By Danny Dragin
The history of the Celtics is magical. From Bill Russell to Kyrie Irving, the Celtics are about winning, as their record 17 championship banners attest.
When you think of Celtics greats, four players come to mind, and they perfectly reflect their respective championship generations: Bill Russell, John Havlicek, Larry Bird, and Paul Pierce.
If we’re talking purely winning, Bill Russell is maybe the most dominant ATHLETE of all time. Russell’s Celtics won eight straight championships and 11 out of 13. The 1964-65 team won a then-franchise record 62 games before dispatching the Lakers in five games in the Finals. Russell averaged 24.1 rebounds to go along with Sam Jones’ 25.9 points a night. Other stars included K.C. Jones, Tommy Heinsohn and Havlicek.
The peak of the Bird era was the ’85-’86 championship season. With a healthy Bill Walton coming off the bench, the Celtics rampaged to a franchise record 67 wins. Bird averaged nearly 26 points and 10 rebounds en route to his third straight MVP. The C’s went 50-1 at home in the regular season and playoffs, which remains an absurd record. Fellow Hall of Famers Kevin McHale (21 points, 8.1 rebounds) and Robert Parish (16 points, 9.5 rebounds) helped the C’s knock off the Rockets in six games in the Finals.
Though the Hondo years tend to be overlooked in team history, Havlicek’s Celtics won a pair of titles in the 1970s, including a classic Finals over the Phoenix Suns in 1976 that featured what many consider the greatest game ever played — the triple-overtime masterpiece marked by Gar Heard’s miracle buzzer-beater and Glenn McDonald’s late heroics.
The next great era was helmed by Pierce and the 2008 Celtics. The original super team included Ray Allen and Kevin Garnett. All three stars agreed to let their individual numbers decline for the good of the team, and what a team. With none of the Big Three averaging even 20 a night, the Celtics focused on assembling the league’s best defense and they rode it all the way to a 4-2 victory over the Lakers in the Finals to hang banner 17.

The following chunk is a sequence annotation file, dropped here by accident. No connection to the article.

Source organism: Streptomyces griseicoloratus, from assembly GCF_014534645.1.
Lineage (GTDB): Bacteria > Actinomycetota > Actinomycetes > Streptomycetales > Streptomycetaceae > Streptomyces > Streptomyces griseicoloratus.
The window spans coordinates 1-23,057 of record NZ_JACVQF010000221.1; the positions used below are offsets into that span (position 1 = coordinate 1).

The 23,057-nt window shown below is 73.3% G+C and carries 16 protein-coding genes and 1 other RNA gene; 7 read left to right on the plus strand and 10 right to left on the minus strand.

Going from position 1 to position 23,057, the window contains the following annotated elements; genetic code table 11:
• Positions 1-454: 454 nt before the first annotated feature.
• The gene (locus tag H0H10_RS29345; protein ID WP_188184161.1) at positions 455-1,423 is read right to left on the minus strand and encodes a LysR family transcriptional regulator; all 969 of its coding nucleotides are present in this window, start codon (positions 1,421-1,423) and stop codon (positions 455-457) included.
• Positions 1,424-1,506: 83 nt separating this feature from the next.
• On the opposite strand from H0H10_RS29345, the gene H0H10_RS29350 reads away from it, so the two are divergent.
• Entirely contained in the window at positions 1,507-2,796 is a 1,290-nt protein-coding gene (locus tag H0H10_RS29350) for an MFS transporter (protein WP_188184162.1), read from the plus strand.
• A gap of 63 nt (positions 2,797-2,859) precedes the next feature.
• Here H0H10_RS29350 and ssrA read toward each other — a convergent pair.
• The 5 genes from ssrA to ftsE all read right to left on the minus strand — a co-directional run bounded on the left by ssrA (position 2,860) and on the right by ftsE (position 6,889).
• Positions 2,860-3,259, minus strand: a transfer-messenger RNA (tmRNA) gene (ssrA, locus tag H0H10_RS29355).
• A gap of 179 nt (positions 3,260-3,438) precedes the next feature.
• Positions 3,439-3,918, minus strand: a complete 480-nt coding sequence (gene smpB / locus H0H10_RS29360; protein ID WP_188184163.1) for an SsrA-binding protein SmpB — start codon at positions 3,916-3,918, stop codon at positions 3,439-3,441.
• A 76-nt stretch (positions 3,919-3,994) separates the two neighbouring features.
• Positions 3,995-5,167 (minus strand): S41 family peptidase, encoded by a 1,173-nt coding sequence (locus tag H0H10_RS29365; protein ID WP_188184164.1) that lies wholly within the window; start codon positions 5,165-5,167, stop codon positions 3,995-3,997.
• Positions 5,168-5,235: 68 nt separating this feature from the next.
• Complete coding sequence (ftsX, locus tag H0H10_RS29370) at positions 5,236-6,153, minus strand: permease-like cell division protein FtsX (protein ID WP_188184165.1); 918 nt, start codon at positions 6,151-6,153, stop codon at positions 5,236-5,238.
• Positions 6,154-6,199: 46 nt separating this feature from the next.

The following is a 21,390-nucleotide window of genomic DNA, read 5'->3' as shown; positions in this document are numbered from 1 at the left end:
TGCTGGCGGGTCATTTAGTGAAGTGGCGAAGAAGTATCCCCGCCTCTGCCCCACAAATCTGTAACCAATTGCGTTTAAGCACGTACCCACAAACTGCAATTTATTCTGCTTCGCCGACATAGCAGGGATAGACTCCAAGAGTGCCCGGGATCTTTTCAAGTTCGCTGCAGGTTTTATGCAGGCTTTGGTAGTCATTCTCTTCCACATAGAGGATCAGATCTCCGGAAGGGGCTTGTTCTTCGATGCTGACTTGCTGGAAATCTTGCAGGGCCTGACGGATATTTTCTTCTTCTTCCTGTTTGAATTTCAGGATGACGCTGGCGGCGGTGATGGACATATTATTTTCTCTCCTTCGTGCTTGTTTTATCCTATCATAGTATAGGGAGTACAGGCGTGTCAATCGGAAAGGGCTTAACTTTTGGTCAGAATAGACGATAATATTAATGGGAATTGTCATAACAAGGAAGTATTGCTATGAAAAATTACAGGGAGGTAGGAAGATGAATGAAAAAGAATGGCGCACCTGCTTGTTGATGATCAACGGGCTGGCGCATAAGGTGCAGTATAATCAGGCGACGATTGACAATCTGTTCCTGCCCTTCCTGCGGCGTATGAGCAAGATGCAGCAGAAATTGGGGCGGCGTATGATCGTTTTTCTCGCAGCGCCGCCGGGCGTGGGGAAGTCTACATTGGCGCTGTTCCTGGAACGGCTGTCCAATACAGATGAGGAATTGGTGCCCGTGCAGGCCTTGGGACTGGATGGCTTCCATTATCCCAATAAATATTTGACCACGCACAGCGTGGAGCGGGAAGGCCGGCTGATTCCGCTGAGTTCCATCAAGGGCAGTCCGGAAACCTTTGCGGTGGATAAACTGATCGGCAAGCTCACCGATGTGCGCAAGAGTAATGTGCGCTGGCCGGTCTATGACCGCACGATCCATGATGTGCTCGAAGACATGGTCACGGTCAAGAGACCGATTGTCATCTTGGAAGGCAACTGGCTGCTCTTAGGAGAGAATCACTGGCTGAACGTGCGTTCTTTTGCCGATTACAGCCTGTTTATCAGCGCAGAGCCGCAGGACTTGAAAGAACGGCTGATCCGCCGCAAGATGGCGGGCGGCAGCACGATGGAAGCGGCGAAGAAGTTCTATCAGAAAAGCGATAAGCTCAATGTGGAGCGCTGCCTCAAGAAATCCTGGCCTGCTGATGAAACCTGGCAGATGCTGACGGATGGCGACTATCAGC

We are now in the midst of the next great generation of Celtics basketball and for more reasons than one. Danny Ainge has constructed another team with a focus on defense. This is the perfect mix of youth and veteran leadership to push the young guys to the next level. Irving carried the offense after Gordon Hayward’s injury, averaging 24.4 points a night. Hayward’s impending return is cause for excitement.
He’s not the only reason for optimism. Jayson Tatum looks like a potential superstar after averaging over 18 a night in the playoffs. Fellow youngster Jaylen Brown was right there with him in the postseason, scoring 18 a night himself.
It’s easy to envision best-case scenarios: Brown as a Tracy McGrady/Vince Carter hybrid, Irving contending for MVP, Hayward being named Comeback Player of the Year, Tatum becoming a superstar, Terry Rozier as Sixth Man of the Year, Marcus Smart locking down Steph Curry in the Finals.
This might be the year they hang Banner 18.
Full article @ Where does this lineup rank in Celtics history? Potentially right near top
Source: GreenStreet Blog